Texas police arrested 45-year-old Kenneth Alan Amyx after he allegedly posted photos on the Internet showing himself and the bloodied, lifeless body of his live-in girlfriend, 43-year-old Jennifer Streit-Spears.
"Her friends and family saw the disturbing photos," Plano police spokesman David Tilley told The Huffington Post. "That's not something that people should have to see, especially when it's someone that they love and care about."
Officers were dispatched to the couple's Plano apartment on Sunday, after Streit-Spears' sister reported seeing the two chilling photos on Streit-Spears' Facebook timeline. The photos were captioned with the words "Please pray for us" and "Love you all."
One of the gruesome photos reportedly depicted what police believe to be Streit-Spears with her throat slashed. The second photo is allegedly a selfie of Amyx's blood-spattered face.
Authorities discovered Streit-Spears' body when they arrived at her apartment to investigate the posts. She reportedly died from multiple stab wounds. Responding officers also discovered Amyx inside the home. He was suffering from superficial stab wounds that detectives believe were self-inflicted.
Fran Stamey, a friend of Streit-Spears, told CBS Dallas/Fort Worth she was shocked when she saw the grisly photos.
"They were extremely scary," Stamey said. "I just started to reach out to our mutual friends to see if anybody knew anything. It's hard to think that somebody would just do something like that and have the guts to post something like that."
Streit-Spears's sister, who does not wish to be identified, told The Daily Dot the graphic images remained online for 36 hours until Facebook finally removed them.
"I did ask them to remove [them] several times," the sister told the Daily Dot. "They told me I could block Jennifer if I didn't like what she posted and gave me other similar options."
A Facebook spokesperson told The New York Daily News the company initially declined to remove the photos because the company believed they were a possible cry for help, posted on behalf of the victim.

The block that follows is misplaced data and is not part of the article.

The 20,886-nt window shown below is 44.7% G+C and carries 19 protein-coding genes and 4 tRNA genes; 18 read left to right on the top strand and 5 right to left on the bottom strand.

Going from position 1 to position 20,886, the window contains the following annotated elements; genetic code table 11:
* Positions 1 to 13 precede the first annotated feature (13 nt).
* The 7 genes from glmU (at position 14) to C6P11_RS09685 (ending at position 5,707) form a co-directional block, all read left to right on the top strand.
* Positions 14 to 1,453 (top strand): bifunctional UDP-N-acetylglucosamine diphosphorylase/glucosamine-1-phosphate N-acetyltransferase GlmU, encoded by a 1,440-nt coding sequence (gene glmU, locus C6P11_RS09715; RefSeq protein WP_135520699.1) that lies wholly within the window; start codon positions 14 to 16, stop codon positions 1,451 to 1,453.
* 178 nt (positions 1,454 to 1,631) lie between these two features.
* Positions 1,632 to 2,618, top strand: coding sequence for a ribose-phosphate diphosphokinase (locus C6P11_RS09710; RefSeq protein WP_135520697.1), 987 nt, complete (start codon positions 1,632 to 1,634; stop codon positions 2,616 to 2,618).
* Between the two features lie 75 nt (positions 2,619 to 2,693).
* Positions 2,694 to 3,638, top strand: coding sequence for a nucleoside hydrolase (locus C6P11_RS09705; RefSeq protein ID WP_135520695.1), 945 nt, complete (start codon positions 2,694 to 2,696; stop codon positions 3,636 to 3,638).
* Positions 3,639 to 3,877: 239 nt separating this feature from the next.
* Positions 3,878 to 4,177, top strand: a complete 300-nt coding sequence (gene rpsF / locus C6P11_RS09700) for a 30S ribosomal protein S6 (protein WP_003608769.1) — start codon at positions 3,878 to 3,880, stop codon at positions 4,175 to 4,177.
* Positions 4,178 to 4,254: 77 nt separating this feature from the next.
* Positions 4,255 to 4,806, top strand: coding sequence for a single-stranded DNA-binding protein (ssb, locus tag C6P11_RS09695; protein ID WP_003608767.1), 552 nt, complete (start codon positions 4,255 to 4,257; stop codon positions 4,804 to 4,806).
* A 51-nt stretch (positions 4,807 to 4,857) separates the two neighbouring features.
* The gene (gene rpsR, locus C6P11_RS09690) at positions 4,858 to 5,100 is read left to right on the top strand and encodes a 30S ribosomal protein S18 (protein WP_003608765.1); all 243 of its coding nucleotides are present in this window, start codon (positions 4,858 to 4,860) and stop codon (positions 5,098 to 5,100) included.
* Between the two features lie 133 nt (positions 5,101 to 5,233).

"Facebook has long been a place where people share their experiences and raise awareness about important issues," the spokesperson told the Daily News. "Sometimes, those experiences and issues involve violence and graphic images of public interest or concern."
Tilley told HuffPost that detectives have copies of the posts and have "logged them as evidence."
Amyx is facing a murder charge in the slaying. He has been held at the Collin County Detention Center since Sunday. He has not yet retained an attorney, according to records.
A motive for the murder has not yet been determined.
"There has not been any previous calls to that location regarding any problems with them," Tilley said. "There's speculation, but nothing that has been confirmed at this point."
Tilley added, "Many domestic violence incidents happen behind closed doors and not only do we not know about them, but their friends and family don't know about them."
According to Streit-Spears' Facebook profile, she graduated from the University of North Texas in 1998, where she majored in criminal justice.
WFAA-TV in Dallas reported Amyx has prior arrests for child sex abuse and indecency with a child. The disposition of those cases was not readily available Tuesday.
Neighbor Taylor Dunafan told CBS Dallas/Fort Worth she never noticed anything unusual about the couple.
"I didn't see them every day," Dunafan said. "I don't want to say often but I mean I never heard anything anytime you saw people coming out of there they looked normal, didn't look angry didn't look like murderers or anything."
Tilley said detectives are working hard to determine what led up to the tragic slaying.
"We want to know why this took place," he told HuffPost. "Homicides are not common in our city. The majority of the homicides we work are, unfortunately, domestic. But, this reaches a little bit higher level of disturbing simple because of the Facebook posts. That is not something that I think is very common across the nation. It was very disturbing and we want to know how we can prevent this from happening again in the future.